Look out! It’s Republican-on-Republican violence in Cobb County!
A deal for hundreds of millions of dollars in public money to draw the Atlanta Braves north of their downtown home is pitting conservative tea party activists against the elected and civic leaders in the staunch Republican county, with opponents saying the use of public money to help a private business is not what American capitalism should be about…
It’s all “appalling hypocrisy” and “arrogance,” [Atlanta Tea Party leader Debbie] Dooley explained, particularly from the four Republican commissioners who pitch their conservative credentials and champion the idea of a free market. Dooley and other tea partiers typically associate active, expensive government with Democrats, but it was the commission’s lone Democrat who cast the only dissenting vote.
Cheap irony aside, this isn’t actually surprising at all: As Kevin Delaney and Rick Eckstein found in Public Dollars, Private Stadiums, party affiliation has pretty much no correlation with whether local politicians will support a sports subsidy project. When push comes to shove, elected officials of all stripes can turn to “economic development” or “job creation” as justification for these deals, and usually do, for reasons I’ve gone into before. And the Cobb Tea Party (which is a branch of Dooley’s Atlanta Tea Party, apparently) has already previously teamed up with the local Sierra Club chapter to oppose the stadium project, so you’d think the “strange bedfellows” angle would be played out by now.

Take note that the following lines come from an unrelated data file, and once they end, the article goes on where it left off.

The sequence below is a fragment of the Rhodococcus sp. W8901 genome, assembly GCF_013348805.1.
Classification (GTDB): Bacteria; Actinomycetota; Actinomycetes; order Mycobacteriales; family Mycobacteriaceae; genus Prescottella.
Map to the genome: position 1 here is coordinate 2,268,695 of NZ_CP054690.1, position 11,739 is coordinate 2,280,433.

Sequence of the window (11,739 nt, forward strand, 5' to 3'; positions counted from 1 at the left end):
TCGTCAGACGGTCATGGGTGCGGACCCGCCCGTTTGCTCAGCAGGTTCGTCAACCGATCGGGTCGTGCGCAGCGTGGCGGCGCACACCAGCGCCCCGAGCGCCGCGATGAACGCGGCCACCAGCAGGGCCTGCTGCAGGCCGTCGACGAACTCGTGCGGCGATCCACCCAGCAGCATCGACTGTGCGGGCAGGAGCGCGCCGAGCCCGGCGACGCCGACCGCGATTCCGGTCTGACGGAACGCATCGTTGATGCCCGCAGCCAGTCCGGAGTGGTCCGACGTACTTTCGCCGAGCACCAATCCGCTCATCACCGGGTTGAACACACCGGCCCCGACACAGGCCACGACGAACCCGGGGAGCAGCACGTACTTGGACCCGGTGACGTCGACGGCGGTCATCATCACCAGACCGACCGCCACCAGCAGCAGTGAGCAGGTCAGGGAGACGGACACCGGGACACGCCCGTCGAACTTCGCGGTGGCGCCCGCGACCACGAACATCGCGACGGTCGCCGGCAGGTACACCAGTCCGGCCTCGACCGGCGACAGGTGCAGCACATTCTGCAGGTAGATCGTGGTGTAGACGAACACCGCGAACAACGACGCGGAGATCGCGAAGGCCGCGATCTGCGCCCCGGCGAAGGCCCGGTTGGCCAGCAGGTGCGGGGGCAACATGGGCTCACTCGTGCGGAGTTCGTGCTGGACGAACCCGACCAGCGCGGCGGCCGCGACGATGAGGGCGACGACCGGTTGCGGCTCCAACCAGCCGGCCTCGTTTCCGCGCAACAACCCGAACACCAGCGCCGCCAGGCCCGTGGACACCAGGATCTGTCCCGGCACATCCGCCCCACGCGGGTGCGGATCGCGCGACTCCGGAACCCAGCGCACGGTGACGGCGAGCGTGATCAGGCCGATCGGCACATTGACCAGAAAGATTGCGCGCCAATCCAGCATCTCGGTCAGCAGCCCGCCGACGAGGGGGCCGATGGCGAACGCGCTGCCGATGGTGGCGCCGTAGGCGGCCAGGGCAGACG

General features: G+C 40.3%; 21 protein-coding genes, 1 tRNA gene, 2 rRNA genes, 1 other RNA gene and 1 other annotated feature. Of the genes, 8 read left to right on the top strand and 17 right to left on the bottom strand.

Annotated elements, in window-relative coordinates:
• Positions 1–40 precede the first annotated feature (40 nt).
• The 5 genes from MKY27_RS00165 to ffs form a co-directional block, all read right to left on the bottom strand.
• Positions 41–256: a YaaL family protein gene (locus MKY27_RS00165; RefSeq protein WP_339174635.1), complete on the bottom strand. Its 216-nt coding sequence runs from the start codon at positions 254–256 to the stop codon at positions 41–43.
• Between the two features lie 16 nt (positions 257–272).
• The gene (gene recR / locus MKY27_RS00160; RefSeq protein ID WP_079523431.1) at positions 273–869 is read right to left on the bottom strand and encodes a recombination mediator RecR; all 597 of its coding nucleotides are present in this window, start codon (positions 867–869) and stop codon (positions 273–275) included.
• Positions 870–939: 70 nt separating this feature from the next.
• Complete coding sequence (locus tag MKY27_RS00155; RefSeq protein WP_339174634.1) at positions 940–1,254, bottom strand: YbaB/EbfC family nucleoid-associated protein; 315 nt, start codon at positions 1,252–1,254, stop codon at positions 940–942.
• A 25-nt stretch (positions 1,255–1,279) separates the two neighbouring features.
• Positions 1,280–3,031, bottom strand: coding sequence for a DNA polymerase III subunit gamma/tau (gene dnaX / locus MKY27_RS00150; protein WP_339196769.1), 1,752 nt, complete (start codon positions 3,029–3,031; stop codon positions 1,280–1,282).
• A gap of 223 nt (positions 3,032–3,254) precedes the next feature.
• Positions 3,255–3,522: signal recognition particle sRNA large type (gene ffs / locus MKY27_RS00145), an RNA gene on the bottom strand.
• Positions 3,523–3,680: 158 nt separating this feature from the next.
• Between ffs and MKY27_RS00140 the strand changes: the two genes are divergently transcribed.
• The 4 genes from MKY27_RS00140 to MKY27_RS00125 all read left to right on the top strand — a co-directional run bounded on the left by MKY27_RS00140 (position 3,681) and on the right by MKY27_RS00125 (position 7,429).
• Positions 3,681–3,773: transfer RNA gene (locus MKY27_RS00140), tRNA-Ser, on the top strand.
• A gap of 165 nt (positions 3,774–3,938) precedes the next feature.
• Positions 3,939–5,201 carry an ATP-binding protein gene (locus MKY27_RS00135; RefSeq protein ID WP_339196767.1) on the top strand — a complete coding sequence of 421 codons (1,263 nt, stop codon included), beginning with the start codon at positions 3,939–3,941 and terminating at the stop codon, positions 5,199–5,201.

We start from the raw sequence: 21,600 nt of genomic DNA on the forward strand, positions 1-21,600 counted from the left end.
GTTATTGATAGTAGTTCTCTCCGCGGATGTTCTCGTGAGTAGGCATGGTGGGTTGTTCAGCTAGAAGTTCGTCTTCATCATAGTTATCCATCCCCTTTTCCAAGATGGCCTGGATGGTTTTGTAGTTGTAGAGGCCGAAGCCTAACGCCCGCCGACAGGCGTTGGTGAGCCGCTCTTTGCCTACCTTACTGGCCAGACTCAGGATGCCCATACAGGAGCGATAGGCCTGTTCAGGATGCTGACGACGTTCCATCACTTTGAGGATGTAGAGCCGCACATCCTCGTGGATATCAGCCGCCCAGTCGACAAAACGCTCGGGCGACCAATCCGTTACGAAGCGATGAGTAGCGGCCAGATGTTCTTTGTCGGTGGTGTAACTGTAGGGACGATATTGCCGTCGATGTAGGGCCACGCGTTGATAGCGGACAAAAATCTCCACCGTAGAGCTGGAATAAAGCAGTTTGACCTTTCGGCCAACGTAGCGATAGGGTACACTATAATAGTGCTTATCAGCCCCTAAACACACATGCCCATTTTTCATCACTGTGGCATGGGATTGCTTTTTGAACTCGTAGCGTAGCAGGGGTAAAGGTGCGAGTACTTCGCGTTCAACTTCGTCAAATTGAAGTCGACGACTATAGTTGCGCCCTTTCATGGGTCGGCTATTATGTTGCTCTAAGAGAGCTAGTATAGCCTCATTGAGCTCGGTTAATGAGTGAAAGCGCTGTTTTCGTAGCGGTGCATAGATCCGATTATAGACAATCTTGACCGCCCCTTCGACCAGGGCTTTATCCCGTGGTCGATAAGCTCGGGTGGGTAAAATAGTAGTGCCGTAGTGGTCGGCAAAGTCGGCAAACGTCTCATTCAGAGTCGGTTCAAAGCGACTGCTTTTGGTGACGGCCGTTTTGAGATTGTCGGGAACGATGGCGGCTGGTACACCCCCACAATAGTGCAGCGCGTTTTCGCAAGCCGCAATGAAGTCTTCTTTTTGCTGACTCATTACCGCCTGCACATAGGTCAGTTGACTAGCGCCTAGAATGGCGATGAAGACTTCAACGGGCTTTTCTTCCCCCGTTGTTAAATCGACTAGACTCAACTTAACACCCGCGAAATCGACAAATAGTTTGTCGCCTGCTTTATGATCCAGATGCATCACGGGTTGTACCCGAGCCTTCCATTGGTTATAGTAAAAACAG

If it’s marginally less cheap irony you want, you may prefer the fact that John Malone, the CEO of Braves corporate owner Liberty Media, sits on the board of the Cato Institute, the libertarian think tank that has savaged stadium deals as a waste of public money. (Though, to be fair, Cato also thinks this about early childhood education.) I haven’t yet seen any reporter question Malone about how he reconciles his opposition to government subsidies for business with his request for $300 million in government subsidies for his business, but I’m sure the nation’s journalists will get around to that, as soon as they’re finished watching Cobb County Republican Smackdown.